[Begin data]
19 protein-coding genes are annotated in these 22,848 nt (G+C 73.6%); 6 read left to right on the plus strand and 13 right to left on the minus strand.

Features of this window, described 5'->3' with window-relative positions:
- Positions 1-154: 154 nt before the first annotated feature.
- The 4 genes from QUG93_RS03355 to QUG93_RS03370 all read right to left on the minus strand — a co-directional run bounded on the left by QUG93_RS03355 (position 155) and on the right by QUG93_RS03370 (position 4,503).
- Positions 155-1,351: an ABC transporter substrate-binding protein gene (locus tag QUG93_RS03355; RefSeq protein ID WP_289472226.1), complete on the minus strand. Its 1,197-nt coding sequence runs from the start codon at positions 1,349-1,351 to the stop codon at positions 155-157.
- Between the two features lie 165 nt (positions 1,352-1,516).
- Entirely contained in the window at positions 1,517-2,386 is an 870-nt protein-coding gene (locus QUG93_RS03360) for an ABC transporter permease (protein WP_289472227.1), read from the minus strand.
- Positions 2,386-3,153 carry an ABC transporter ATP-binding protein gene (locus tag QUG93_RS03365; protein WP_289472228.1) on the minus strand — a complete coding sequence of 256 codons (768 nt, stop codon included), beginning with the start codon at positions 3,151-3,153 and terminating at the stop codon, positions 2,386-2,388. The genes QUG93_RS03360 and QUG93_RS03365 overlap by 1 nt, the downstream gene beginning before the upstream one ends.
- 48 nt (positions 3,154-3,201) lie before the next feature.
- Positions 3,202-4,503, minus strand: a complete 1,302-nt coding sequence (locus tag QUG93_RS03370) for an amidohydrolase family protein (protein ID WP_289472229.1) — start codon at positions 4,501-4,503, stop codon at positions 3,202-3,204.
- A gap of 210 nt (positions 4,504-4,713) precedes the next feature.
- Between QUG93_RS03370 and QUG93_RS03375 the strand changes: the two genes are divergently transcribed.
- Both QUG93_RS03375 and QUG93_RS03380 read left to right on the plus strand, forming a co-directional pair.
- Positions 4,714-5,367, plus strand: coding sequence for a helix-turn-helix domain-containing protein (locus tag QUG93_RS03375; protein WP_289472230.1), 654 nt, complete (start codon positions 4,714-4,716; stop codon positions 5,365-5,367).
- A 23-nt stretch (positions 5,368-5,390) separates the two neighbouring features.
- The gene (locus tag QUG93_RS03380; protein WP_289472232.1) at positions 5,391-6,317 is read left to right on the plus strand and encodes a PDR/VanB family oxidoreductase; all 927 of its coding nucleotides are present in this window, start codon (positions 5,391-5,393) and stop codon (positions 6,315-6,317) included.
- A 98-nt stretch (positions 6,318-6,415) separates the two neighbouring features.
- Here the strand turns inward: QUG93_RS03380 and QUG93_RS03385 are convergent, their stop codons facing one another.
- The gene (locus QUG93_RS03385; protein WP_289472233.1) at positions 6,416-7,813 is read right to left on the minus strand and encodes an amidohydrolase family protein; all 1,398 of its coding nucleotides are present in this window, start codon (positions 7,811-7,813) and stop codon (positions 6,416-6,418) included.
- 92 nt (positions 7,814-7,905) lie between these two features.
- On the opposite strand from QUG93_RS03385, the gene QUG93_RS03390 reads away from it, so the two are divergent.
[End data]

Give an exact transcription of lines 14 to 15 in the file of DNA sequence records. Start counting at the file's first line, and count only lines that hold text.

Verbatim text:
- Positions 4,714-5,367, plus strand: coding sequence for a helix-turn-helix domain-containing protein (locus tag QUG93_RS03375; protein WP_289472230.1), 654 nt, complete (start codon positions 4,714-4,716; stop codon positions 5,365-5,367).
- A 23-nt stretch (positions 5,368-5,390) separates the two neighbouring features.